That friendship ended six months ago, as you all know. Perhaps the lessons learnt from it are pointless. But that day was the first time I had articulated that this was my preferred method of communication in high-stress situations, and I was left feeling like it was wrong.
I’m not trying to make myself out as an angel, and J as an abusive friend or anything like that—they were absolutely right that I should have communicated how I was feeling towards them. My previous experiences (of being punished for telling how I feel) were not relevant with them. But I didn’t get the feeling that ‘that’s how you communicate, and that’s ok.’ It was more like ‘I don’t like the way you communicate and I think it’s wrong, but I’ll put up with it.’
I don’t know if it would make them feel any better, but it wasn’t unique to J.
Before Boyfriend, my only other relationship of any significance, length-wise, was a three-year relationship with a boy I’ll call T. T and I met online. He too came from a background of emotional abuse, also from a stepmother with a father complicit, and was a nerdy guy who got me into video games and building computers. Our relationship was… fine. It wasn’t abusive, but it wasn’t healthy. I was dealing with vaginismus—a tightening of the muscles in the pelvic floor which makes any form of vaginal penetration excruciating—and refused to get any help with it, and he made it clear that sex was very important to him. Whenever we fought, which was pretty often, I would distance myself from him. I would sleep in the study. I couldn’t stand to be around him not because I hated him, but because I needed time to let the feelings from our fight settle and mellow out. I feel like I moved into the study at least once a month.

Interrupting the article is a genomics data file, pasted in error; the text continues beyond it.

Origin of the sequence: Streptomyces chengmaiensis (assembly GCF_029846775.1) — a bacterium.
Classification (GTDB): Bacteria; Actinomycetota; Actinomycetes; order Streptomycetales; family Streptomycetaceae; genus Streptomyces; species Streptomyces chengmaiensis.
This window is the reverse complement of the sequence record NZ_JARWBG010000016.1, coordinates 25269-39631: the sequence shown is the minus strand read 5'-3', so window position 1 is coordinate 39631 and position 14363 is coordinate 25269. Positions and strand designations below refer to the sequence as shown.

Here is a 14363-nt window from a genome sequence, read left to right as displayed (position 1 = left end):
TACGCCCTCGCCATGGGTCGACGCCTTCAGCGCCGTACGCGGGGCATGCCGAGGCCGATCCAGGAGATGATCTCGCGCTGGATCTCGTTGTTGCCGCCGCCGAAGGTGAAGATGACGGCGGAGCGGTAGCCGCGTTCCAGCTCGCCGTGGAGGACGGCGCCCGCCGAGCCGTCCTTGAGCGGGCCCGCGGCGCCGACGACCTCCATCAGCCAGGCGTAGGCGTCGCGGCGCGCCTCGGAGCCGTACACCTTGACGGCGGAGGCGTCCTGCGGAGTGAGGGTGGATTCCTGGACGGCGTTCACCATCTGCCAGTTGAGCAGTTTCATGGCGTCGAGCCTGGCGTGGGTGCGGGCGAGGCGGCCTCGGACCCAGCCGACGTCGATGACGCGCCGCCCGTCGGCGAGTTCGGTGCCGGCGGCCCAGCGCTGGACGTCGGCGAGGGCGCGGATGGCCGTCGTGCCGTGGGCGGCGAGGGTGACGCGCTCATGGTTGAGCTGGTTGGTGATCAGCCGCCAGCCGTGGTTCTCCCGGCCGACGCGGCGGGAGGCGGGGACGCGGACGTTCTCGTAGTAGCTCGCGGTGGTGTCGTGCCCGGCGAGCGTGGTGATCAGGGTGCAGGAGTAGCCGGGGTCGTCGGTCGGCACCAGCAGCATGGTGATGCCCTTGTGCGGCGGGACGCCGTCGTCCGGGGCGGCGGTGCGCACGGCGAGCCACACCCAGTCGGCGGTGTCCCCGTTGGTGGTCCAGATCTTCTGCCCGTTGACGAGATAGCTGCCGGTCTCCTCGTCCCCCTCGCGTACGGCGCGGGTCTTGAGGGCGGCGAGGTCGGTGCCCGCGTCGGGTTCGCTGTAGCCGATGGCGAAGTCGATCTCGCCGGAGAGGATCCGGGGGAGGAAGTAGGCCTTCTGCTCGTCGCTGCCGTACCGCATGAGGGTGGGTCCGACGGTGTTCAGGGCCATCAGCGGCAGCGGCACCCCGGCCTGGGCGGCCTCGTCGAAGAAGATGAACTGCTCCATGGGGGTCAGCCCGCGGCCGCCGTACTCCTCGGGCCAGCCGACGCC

It obviously wasn’t great. We broke up in early 2017. That that relationship is the only one of two that I would consider important to me—the other one being truly emotionally abusive, where I was raped repeatedly—before Boyfriend came along speaks volumes.
I am not proud of the way I acted with T. I was immature. I was lacking empathy, I was abrasive, I was a bitch. Maybe I was abusive. Maybe the relationship was just unhealthy on both sides. Maybe I was just a stupid seventeen year old child. I don’t think I’ll ever know.
I think part of the problem is that I don’t know how to express my emotions appropriately. Somehow saying ‘I am frustrated’ or ‘I am upset’ feels wrong, taboo—not least because I have been punished by other loved ones in the past for saying these things—so I try and say how I’m feeling without saying those words, like with the bookshelf, where I pursed my lips and sighed. But is this passive aggressiveness any better? What is wrong with me where I can’t just say what I’m feeling? I know that other people aren’t mind readers. Years of therapy and some common sense tells me so. But why do I keep doing this?
I don’t have a neat ending to this blog post, a nice way to sum everything up with the lessons that I’ve learned from writing everything out—which usually provides clarity. Instead I’m more confused than ever, and I feel like absolute ass. Intention doesn’t matter when it comes to abuse. If I hurt someone, I hurt them, regardless of whether I was trying to hurt them or not (the road to hell, etc). If I’m abusive I’m abusive, no ifs, ands, or buts.
I love Boyfriend. I love him more than I’ve ever loved anything or anyone else. I want to spend the rest of my life with him. I want to live, for him. I want to live with him. But I’m terrified that I’m bad for him, even if I don’t mean to be.